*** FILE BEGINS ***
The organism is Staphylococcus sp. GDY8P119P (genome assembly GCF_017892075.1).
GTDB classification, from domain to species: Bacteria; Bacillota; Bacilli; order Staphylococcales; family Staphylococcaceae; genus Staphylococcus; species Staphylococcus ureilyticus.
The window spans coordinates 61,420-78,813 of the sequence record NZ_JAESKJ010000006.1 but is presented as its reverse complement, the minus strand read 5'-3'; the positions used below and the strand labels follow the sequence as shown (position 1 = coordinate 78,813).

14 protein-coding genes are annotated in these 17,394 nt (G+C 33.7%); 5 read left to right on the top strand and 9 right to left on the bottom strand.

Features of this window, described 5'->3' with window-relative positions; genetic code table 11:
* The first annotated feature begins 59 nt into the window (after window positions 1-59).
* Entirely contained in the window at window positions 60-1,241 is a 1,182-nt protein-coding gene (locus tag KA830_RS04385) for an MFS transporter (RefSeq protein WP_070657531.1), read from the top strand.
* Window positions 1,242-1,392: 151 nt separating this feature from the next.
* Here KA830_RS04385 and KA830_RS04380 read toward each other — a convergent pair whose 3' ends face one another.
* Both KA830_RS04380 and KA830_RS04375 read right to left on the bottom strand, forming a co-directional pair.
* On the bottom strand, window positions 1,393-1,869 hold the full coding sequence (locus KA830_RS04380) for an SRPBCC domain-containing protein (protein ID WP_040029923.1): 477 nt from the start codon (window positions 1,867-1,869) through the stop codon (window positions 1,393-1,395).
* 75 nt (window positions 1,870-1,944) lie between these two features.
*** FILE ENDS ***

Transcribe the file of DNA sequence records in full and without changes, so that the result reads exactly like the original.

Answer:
The organism is Staphylococcus sp. GDY8P119P (genome assembly GCF_017892075.1).
GTDB classification, from domain to species: Bacteria; Bacillota; Bacilli; order Staphylococcales; family Staphylococcaceae; genus Staphylococcus; species Staphylococcus ureilyticus.
The window spans coordinates 61,420-78,813 of the sequence record NZ_JAESKJ010000006.1 but is presented as its reverse complement, the minus strand read 5'-3'; the positions used below and the strand labels follow the sequence as shown (position 1 = coordinate 78,813).

14 protein-coding genes are annotated in these 17,394 nt (G+C 33.7%); 5 read left to right on the top strand and 9 right to left on the bottom strand.

Features of this window, described 5'->3' with window-relative positions; genetic code table 11:
* The first annotated feature begins 59 nt into the window (after window positions 1-59).
* Entirely contained in the window at window positions 60-1,241 is a 1,182-nt protein-coding gene (locus tag KA830_RS04385) for an MFS transporter (RefSeq protein WP_070657531.1), read from the top strand.
* Window positions 1,242-1,392: 151 nt separating this feature from the next.
* Here KA830_RS04385 and KA830_RS04380 read toward each other — a convergent pair whose 3' ends face one another.
* Both KA830_RS04380 and KA830_RS04375 read right to left on the bottom strand, forming a co-directional pair.
* On the bottom strand, window positions 1,393-1,869 hold the full coding sequence (locus KA830_RS04380) for an SRPBCC domain-containing protein (protein ID WP_040029923.1): 477 nt from the start codon (window positions 1,867-1,869) through the stop codon (window positions 1,393-1,395).
* 75 nt (window positions 1,870-1,944) lie between these two features.